British Prime Minister David Cameron said on Sunday that the Syrian conflict was “on the wrong trajectory,” admitting the Assad regime may be getting stronger, and urged more help for opposition forces.
“It’s very depressing picture and it’s a picture that is, I think, on the wrong trajectory,” Cameron said in an interview with the BBC.
He added: “You've got an evil president who’s doing dreadful things to his people... I think he may be stronger than he was a few months ago.”
“But I’d still describe the situation as a stalemate.”
Cameron said Britain had still not decided whether to arm the rebels fighting President Bashar al-Assad, but said more could be done to help those who wanted a democratic Syria.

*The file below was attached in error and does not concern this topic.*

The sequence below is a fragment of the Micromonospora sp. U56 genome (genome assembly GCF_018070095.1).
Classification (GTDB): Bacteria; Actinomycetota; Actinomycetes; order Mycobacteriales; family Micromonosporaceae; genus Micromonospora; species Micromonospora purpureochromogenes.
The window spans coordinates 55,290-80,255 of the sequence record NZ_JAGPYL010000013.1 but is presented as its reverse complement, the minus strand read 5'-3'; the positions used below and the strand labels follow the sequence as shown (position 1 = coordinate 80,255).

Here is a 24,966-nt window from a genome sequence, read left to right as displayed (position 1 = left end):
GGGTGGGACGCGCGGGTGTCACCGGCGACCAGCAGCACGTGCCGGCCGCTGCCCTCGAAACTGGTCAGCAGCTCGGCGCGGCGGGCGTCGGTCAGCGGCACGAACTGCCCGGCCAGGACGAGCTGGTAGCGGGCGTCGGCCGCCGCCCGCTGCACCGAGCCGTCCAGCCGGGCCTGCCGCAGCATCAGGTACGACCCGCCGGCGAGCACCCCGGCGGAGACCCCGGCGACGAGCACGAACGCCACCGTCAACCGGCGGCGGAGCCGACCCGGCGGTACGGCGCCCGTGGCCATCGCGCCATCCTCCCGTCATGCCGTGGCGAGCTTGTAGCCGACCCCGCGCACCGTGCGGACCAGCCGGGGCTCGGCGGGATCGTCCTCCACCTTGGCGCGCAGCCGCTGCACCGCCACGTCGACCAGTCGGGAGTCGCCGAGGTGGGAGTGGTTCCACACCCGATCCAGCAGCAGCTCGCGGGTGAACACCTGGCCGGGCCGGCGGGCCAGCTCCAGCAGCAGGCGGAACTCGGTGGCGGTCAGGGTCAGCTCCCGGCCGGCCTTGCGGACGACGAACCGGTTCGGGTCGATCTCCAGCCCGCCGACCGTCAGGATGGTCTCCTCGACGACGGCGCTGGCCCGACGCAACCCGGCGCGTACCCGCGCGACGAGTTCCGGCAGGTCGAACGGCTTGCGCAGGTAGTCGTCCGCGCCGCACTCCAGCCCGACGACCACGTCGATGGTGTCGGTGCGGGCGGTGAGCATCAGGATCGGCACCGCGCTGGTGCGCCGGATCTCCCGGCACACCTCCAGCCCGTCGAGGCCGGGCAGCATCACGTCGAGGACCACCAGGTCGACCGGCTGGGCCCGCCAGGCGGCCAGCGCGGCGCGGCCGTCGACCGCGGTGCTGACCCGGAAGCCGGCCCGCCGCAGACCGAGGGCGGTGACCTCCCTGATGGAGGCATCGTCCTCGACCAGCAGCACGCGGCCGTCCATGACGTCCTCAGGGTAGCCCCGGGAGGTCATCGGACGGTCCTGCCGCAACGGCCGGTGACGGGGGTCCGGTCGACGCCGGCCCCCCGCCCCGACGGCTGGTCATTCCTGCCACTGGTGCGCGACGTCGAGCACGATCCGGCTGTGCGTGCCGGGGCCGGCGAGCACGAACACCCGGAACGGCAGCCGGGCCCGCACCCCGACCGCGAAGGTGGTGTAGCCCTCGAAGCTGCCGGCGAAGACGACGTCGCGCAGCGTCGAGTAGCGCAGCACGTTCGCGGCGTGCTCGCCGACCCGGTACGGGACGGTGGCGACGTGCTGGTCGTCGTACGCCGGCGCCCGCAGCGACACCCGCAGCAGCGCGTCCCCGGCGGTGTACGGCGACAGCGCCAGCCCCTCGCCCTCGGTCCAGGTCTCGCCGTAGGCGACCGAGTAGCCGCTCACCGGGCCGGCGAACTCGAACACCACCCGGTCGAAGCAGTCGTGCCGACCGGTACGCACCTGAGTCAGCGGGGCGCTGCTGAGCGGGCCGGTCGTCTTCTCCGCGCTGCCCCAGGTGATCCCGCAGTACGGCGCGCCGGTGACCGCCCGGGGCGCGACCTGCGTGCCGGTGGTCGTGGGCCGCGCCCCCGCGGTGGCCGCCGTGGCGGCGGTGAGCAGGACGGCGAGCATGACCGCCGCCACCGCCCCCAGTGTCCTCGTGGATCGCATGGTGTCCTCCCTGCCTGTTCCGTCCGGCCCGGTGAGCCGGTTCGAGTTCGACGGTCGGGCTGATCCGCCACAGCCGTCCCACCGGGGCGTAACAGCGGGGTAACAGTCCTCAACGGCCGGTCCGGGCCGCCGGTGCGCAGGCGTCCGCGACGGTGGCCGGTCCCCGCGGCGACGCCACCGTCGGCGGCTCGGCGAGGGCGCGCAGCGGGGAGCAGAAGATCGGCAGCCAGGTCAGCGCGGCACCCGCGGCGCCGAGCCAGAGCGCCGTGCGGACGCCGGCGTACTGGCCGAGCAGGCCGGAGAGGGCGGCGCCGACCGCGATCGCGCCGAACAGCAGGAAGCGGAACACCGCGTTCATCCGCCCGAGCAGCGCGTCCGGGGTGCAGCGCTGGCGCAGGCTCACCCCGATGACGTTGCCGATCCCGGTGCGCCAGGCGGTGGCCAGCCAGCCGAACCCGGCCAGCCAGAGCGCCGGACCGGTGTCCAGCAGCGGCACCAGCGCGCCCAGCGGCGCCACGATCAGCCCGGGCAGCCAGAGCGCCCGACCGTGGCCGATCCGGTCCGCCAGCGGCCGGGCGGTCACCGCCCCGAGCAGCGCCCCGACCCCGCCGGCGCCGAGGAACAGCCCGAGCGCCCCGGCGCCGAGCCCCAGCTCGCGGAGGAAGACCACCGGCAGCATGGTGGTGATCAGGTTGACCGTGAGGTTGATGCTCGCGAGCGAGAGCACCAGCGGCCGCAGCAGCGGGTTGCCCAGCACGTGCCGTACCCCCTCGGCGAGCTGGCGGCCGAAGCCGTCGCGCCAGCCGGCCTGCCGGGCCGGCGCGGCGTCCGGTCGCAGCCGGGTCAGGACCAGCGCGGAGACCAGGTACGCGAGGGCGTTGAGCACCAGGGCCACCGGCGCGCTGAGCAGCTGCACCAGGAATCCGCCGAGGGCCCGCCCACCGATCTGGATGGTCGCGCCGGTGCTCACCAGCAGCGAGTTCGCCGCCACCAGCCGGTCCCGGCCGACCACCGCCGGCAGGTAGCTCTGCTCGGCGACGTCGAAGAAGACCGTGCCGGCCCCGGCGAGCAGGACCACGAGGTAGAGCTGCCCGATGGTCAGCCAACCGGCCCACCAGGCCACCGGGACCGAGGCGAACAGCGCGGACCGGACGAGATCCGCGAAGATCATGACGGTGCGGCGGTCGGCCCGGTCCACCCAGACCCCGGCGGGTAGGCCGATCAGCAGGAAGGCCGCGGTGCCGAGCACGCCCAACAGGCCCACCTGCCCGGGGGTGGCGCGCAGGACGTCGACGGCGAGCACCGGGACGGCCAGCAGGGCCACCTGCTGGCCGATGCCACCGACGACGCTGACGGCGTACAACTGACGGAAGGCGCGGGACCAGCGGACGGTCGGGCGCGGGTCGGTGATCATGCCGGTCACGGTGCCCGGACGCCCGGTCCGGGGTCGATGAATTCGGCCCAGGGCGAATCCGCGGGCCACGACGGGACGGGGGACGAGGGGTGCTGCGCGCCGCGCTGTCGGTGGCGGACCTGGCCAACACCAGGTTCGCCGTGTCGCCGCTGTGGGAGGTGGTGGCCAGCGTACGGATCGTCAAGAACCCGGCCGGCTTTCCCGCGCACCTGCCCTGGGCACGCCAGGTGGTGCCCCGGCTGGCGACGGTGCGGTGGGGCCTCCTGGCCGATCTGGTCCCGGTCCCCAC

“We do need to do more to help promote those parts of the opposition that want a free, pluralistic, democratic Syria,” he said.
“We’re not arming the rebels. We have made no decision about that.”
“It’s no good complaining about the rebels if you’re not going to try and help those that want a free, democratic, pluralistic Syria.”
“And that’s why we’re helping with non-military equipment, we’re helping with technical assistance and training.”
The prime minister admitted there was “too much extremism” among some of the rebels, but insisted “that’s not a reason for just pulling up the drawbridge” and doing nothing.
“What we should be doing is working with international partners to help the millions of Syrians who want to have a free, democratic Syria, who want to see that country have some chance of success,” he said.
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